The British Safety Council has called for stronger sanctions in any non-compliance with fire safety, in a recent government consultation linked to the Grenfell Tower tragedy.
On 14 June 2017, a fire in the 24-storey Grenfell Tower block of flats in West London caused 72 deaths. It was the deadliest structural fire in the United Kingdom since the 1988 Piper Alpha disaster and the worst UK residential fire since the Second World War.
Since then, various regulations have been identified as either deficient or not helping in how they maintain safety and keep people feeling safe in their homes.
Along with recommendations made by Part 1 of the Grenfell Tower Inquiry and proposed changes under the new Building Safety Bill, central to improving how fires are regulated requires changes to the Fire Safety Order 2005. A recent government consultation that closed on 12 October asked experts and stakeholders for their views on how to improve or implement these changes.
The British Safety Council consulted with its members to gather views and develop its response to this consultation. “Overall,” said Matthew Holder, interim head of policy and engagement, “the proposals look like an improvement to the current situation. Responsibility and accountability look more embedded in the regulations and this should ensure that those who are supposed to protect residents against fire do so and can be identified if they fail to do so.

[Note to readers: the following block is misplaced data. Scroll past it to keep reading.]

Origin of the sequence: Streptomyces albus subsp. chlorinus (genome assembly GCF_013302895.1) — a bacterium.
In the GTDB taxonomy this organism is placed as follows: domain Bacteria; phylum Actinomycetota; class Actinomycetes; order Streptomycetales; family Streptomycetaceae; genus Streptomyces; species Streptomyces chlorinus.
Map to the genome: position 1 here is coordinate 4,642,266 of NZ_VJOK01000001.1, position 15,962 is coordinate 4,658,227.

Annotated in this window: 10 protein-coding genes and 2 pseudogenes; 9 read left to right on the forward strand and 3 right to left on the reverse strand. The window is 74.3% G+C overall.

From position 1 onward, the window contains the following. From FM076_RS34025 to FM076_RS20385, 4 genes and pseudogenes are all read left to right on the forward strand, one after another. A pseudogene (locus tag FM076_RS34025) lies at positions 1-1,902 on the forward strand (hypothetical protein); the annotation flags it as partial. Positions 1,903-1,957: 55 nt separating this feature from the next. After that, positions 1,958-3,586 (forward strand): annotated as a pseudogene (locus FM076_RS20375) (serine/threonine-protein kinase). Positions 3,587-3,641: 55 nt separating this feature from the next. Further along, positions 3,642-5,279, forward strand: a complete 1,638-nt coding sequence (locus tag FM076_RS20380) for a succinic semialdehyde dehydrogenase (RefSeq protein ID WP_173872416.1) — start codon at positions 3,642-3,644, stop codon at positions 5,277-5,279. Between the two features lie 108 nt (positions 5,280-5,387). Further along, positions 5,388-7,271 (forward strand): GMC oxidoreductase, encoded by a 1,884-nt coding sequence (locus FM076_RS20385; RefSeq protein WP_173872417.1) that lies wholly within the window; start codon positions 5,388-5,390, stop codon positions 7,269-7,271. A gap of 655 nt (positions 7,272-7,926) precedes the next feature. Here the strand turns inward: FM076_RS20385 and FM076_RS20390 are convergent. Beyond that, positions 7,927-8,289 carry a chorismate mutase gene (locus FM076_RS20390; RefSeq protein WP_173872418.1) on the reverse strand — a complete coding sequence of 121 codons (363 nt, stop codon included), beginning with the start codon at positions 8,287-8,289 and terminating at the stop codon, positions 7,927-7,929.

“One of the key proposals that the British Safety Council supports is to require that any person who undertakes the fire risk assessment must be competent and they must be identifiable. Further, any organisation they work for should have a recognised industry accreditation (such as BAFE SP205) to demonstrate their processes are robust.”
Mr Holder adds that the proposals on sanctions don’t go far enough. “When you look at the gravity of offences considered by the proposals, from failing to comply with requirements imposed by the fire inspector to even impersonating one, the idea that a £1,000 fine is enough of a deterrent is ridiculous. The British Safety Council would be pressing for far higher sanctions in those circumstances.”
Picking up recommendations from Part 1 of the Grenfell Tower Inquiry, the consultation proposes that relevant people in high-rise residential premises undertake mandatory monthly checks of any lifts within the building that are designed to be used by firefighters (or all lifts if they don’t have these). Similarly, with fire doors, the proposal is for the responsible person to undertake prescribed checks every three or six months depending on whether the multi-purpose residential block is 11 metres or above or above 18 metres.
“I am pleased we are supporting these proposals,” continued Mr Holder. “By doing so, the regulations can ensure a standardised approach, remove any ambiguity from the requirements and eliminates the potential for cost implications to influence the inspection regime. Again, with the proposal on sprinklers, we advocated the mandatory approach, while recognising there is justification for the ‘reasonably practicable’ principle to be applied in a phased installation.”
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